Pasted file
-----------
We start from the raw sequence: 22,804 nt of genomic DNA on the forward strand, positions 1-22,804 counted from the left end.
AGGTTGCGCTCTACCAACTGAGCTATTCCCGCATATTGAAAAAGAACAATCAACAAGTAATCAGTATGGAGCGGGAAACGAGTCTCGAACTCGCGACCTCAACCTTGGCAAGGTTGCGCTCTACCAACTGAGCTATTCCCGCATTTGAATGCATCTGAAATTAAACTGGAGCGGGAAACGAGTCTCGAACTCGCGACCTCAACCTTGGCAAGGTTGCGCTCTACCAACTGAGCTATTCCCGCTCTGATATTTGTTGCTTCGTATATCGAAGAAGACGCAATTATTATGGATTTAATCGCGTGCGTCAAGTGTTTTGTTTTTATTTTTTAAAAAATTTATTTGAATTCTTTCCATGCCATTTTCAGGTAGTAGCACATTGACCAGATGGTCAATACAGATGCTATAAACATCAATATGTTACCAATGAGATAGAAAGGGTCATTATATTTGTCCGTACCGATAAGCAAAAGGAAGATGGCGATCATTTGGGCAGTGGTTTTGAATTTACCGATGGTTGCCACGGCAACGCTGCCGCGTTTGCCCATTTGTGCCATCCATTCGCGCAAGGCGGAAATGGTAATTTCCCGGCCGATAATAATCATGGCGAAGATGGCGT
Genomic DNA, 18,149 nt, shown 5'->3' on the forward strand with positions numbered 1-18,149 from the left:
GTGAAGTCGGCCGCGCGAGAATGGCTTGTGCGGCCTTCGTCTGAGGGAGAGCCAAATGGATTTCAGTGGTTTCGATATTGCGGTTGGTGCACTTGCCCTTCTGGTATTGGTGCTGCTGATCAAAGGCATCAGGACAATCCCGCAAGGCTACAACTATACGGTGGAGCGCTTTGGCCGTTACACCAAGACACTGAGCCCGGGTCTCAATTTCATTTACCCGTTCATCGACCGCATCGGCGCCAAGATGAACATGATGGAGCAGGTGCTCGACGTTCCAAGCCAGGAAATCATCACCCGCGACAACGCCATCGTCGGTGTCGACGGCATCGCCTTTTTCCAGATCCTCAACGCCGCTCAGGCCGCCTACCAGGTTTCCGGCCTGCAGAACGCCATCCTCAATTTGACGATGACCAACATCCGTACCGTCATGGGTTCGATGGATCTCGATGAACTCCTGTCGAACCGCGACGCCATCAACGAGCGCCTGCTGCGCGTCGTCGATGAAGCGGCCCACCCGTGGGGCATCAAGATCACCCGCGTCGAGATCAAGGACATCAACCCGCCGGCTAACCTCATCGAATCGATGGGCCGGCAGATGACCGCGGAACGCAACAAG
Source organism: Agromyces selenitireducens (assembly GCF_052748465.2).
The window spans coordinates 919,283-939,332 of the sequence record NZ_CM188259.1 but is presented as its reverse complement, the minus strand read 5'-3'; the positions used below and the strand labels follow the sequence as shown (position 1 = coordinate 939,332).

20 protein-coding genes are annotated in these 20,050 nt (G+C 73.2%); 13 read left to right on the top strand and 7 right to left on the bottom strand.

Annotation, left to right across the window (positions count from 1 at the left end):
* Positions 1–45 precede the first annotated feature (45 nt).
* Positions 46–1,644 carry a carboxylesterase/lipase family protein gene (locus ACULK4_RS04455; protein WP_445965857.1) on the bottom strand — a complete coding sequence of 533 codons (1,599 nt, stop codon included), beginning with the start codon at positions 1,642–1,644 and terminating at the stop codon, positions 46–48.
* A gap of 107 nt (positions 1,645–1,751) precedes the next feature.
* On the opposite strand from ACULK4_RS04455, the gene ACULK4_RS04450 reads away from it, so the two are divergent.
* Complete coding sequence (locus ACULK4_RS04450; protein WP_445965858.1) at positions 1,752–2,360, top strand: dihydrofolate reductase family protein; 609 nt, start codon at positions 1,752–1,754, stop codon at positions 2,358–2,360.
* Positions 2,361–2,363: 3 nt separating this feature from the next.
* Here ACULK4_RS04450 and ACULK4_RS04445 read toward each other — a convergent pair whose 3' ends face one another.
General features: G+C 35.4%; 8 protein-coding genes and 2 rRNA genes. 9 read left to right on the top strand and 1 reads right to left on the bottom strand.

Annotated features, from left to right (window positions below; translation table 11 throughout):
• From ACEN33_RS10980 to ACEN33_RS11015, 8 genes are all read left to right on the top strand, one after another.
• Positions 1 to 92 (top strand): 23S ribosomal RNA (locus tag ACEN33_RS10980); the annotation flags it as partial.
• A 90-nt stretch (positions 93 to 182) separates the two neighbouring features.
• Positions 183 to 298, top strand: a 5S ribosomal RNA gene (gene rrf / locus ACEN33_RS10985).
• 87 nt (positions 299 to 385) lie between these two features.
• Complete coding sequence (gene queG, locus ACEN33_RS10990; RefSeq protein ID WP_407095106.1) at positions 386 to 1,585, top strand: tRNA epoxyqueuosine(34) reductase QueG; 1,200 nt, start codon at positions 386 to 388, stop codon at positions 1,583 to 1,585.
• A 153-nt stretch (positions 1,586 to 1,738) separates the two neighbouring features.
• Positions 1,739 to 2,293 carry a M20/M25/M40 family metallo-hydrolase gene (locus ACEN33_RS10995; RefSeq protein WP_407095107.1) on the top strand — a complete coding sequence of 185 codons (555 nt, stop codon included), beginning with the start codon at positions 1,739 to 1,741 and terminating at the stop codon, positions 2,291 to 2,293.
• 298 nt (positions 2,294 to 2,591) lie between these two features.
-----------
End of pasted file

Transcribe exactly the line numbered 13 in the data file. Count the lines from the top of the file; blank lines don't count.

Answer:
* Complete coding sequence (locus ACULK4_RS04450; protein WP_445965858.1) at positions 1,752–2,360, top strand: dihydrofolate reductase family protein; 609 nt, start codon at positions 1,752–1,754, stop codon at positions 2,358–2,360.